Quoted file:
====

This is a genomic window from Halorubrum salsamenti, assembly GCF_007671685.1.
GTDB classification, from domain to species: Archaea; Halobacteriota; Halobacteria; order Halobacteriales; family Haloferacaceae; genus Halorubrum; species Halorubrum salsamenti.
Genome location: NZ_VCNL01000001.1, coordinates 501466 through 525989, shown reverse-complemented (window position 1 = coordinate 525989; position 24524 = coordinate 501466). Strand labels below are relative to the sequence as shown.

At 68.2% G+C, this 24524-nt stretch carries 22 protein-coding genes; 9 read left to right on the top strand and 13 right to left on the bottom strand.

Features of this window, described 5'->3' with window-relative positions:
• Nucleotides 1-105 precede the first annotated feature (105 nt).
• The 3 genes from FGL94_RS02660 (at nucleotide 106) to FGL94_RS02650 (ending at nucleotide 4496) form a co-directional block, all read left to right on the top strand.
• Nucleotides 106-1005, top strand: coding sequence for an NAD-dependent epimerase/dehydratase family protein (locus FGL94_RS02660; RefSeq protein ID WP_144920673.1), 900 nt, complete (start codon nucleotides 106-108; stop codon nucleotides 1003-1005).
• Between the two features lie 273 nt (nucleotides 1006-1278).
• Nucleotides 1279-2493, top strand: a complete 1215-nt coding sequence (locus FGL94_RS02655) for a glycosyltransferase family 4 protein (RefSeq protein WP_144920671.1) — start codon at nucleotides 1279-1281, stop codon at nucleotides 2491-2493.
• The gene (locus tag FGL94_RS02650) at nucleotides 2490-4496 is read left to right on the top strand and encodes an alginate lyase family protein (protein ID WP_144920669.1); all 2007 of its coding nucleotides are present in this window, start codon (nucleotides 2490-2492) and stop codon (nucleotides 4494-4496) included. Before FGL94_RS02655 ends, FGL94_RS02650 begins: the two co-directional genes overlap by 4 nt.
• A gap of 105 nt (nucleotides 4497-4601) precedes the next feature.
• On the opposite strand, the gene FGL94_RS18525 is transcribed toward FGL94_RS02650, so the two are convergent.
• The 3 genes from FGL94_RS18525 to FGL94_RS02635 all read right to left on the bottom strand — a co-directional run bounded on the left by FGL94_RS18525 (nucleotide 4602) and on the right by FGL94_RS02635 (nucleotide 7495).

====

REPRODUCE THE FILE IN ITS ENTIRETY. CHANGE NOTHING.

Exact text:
This is a genomic window from Halorubrum salsamenti, assembly GCF_007671685.1.
GTDB classification, from domain to species: Archaea; Halobacteriota; Halobacteria; order Halobacteriales; family Haloferacaceae; genus Halorubrum; species Halorubrum salsamenti.
Genome location: NZ_VCNL01000001.1, coordinates 501466 through 525989, shown reverse-complemented (window position 1 = coordinate 525989; position 24524 = coordinate 501466). Strand labels below are relative to the sequence as shown.

At 68.2% G+C, this 24524-nt stretch carries 22 protein-coding genes; 9 read left to right on the top strand and 13 right to left on the bottom strand.

Features of this window, described 5'->3' with window-relative positions:
• Nucleotides 1-105 precede the first annotated feature (105 nt).
• The 3 genes from FGL94_RS02660 (at nucleotide 106) to FGL94_RS02650 (ending at nucleotide 4496) form a co-directional block, all read left to right on the top strand.
• Nucleotides 106-1005, top strand: coding sequence for an NAD-dependent epimerase/dehydratase family protein (locus FGL94_RS02660; RefSeq protein ID WP_144920673.1), 900 nt, complete (start codon nucleotides 106-108; stop codon nucleotides 1003-1005).
• Between the two features lie 273 nt (nucleotides 1006-1278).
• Nucleotides 1279-2493, top strand: a complete 1215-nt coding sequence (locus FGL94_RS02655) for a glycosyltransferase family 4 protein (RefSeq protein WP_144920671.1) — start codon at nucleotides 1279-1281, stop codon at nucleotides 2491-2493.
• The gene (locus tag FGL94_RS02650) at nucleotides 2490-4496 is read left to right on the top strand and encodes an alginate lyase family protein (protein ID WP_144920669.1); all 2007 of its coding nucleotides are present in this window, start codon (nucleotides 2490-2492) and stop codon (nucleotides 4494-4496) included. Before FGL94_RS02655 ends, FGL94_RS02650 begins: the two co-directional genes overlap by 4 nt.
• A gap of 105 nt (nucleotides 4497-4601) precedes the next feature.
• On the opposite strand, the gene FGL94_RS18525 is transcribed toward FGL94_RS02650, so the two are convergent.
• The 3 genes from FGL94_RS18525 to FGL94_RS02635 all read right to left on the bottom strand — a co-directional run bounded on the left by FGL94_RS18525 (nucleotide 4602) and on the right by FGL94_RS02635 (nucleotide 7495).